Landshare Australia

Discussion in 'News from around the damp planet' started by bazman, Dec 1, 2010.

  1. bazman

    bazman Junior Member

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    I think this is a great idea.

    Baz

    Early next year Landshare Australia will be launching to provide a social networking service that introduces people with spare land to others wanting to grow fruit and vegetables, but with nowhere to do it.

    “Public concern for ‘food miles’, mounting food prices and a desire to get back to old fashioned flavour has generated a dramatic rise in people wanting to grow their own fruit and vegetables,” says gardening ‘guru’ Phil Dudman who is one of a small team launching the service.

    ”Everybody is catching the ‘grow your own’ bug – restaurateurs, celebrity chef’s, and the interest in cooking fresh at home is booming thanks to shows like Master Chef.

    “But as the movement grows, backyards in Australia are getting smaller leaving thousands of would-be revolutionaries yearning for a piece of dirt on which to grow. That’s where Landshare Australia comes in,” says Phil.

    The key to its success will be the website and Landshare Australia is looking for supporters to help spread the word and sponsors to help it all happen.

    “We plan to make Landshare Australia one of the leading websites for any Australian gardener not only providing the matchmaking service, but allowing them to chat with other growers, get the very best growing advice from our veg doctors and download ‘how to’ guides,” says Phil.

    “With community support it will succeed and we’re hoping that with corporate support we can make it happen across Australia even faster!”

    Landshare Australia is based upon the hugely successful Landshare UK website launched last year by celebrity chef and ethical food warrior Hugh Fearnley-Whittingstall (River Cottage). The UK site is booming with over 57,000 growers, landowners and helpers registered to date and still growing. The UK team are also advising on the development of the Australian site.

    Landshare Australia will launch its website in February 2011 where people can register and post their particular need for a space to grow or offer land to share with interested gardeners. A website search will provide a selection of matches, contact is then made, terms are agreed and then growing gets going.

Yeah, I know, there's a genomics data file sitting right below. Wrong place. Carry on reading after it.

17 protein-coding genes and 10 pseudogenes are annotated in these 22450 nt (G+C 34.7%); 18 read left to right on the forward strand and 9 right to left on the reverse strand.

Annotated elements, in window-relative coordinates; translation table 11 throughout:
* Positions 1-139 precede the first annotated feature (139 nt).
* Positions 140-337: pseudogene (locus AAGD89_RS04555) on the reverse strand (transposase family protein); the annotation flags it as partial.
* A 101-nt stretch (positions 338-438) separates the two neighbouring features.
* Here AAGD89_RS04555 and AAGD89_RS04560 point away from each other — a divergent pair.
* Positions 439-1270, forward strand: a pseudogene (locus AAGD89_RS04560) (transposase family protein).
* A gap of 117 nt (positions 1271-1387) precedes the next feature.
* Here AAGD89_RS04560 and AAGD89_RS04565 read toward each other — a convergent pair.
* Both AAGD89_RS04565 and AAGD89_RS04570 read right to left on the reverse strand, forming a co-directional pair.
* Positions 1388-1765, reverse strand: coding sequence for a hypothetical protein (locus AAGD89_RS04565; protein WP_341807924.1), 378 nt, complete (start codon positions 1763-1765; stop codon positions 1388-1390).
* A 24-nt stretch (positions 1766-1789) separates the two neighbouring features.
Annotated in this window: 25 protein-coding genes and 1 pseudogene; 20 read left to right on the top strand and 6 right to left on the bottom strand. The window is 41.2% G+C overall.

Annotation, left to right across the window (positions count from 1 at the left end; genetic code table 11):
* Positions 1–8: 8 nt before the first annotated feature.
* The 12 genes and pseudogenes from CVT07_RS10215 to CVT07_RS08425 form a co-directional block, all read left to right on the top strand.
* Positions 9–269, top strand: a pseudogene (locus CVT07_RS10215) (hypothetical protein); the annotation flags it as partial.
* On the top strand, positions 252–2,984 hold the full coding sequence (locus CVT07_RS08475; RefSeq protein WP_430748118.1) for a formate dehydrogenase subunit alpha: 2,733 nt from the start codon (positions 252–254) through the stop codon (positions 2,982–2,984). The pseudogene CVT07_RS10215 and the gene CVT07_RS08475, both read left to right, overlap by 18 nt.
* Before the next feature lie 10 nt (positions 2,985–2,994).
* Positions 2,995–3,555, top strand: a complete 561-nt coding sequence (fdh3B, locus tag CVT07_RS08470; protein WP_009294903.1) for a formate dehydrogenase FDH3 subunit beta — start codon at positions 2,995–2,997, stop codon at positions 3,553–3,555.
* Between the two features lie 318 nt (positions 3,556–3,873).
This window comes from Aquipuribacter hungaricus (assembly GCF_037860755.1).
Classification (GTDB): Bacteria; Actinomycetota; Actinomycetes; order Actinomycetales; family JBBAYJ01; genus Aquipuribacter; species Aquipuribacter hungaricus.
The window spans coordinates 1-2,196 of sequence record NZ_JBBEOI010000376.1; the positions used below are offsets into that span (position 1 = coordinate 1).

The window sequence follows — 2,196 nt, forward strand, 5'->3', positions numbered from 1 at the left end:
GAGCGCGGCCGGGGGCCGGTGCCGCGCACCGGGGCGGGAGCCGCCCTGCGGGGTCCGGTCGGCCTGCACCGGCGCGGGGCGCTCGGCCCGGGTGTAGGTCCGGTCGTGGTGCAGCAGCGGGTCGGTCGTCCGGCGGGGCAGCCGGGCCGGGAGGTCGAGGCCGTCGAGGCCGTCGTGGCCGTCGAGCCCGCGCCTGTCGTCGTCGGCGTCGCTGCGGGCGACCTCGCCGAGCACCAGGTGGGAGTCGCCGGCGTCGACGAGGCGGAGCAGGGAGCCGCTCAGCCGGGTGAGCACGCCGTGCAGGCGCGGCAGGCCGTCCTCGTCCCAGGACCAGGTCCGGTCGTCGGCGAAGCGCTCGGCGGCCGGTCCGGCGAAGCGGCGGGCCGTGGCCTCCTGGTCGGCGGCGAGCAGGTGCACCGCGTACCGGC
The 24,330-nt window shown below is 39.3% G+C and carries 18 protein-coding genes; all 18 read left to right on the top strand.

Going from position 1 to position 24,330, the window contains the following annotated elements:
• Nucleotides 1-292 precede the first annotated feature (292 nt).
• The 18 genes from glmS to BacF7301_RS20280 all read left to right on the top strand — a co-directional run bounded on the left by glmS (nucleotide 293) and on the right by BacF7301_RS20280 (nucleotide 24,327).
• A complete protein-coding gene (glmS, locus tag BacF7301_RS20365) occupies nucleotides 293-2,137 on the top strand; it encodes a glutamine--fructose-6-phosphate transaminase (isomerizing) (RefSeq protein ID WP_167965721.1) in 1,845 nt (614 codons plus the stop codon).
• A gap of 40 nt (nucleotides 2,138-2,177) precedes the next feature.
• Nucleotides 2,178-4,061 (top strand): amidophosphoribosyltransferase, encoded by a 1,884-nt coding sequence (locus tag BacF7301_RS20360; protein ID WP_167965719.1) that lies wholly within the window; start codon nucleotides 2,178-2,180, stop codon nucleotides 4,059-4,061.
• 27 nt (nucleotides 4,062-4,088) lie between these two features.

“The usual arrangement is that the gardener provides the landowner with a share of their produce so everyone wins. It’s that easy.”

    “Obviously though, we will need participants on ‘both sides of the fence’ – we need people who have large backyard, hobby farms or rural properties to register as well as those who want to get a vegie garden going. We also need helpers, people who are not seeking land, but can offer help in some way, from answering gardeners questions online to helping out on the plot itself, ” adds Phil.

    Phil Dudman’s own ‘patch’, the Northern Rivers, is the first area in Australia to launch Landshare Australia with participants already sharing in its first trial.

    “It is working well and we look forward to getting the word out to the rest of Australia from February 2011 onwards when the website is fully operational.

    In the meantime people can register at the website www.landshareaustralia.com.au .”
     
  2. purplepear

    purplepear Junior Member

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    Good one Baxman - I enroled to be kept informed.
     
  3. DonHansford

    DonHansford Junior Member

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    Yep, sounds great (I loved the River Cottage series, too!). I'm hooking up to keep informed, too PP :)
     
  4. matto

    matto Junior Member

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    Indeed, I'll be in it for the land!
     
  5. sun burn

    sun burn Junior Member

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    Nice idea. I hope it works. MOre of this sort of idea and a growing trend towards people growing their own produce and small farmers markets must be putting pressure on the big farmers which i don't htink is a bad thing since i think the pressure to go big is costing us all a lot in numerous ways. But it would be helpful for hte government to be made aware of the trend so they can help the big farmers go small again.

    Although i am not pro subsidy as is the case in France for example, i do support traditional small farms. I think they are culturally and socially important.

    Maybe they should get Landline do to a story on this project once its gets started.
     
  6. Linda Thompson

    Linda Thompson Junior Member

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    I have also just registered and offered land for share gardening... what a fantastic idea... should be more of it.. cant wait to see what happens
     
  7. matto

    matto Junior Member

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    Hi Linda
    Im just wondering what sort of conditions will you negotiate with your offer.... what suits your land?
     
  8. purplepear

    purplepear Junior Member

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    It's worth pondering Matto.
    I guess we need to start with the question will the new use complement the current ongoing use? and follow that withwhat financial impact will the use have on the current operation?

    We may end up offering to pay for the new project if it complements enough.
     
  9. Linda Thompson

    Linda Thompson Junior Member

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    Hi Matto,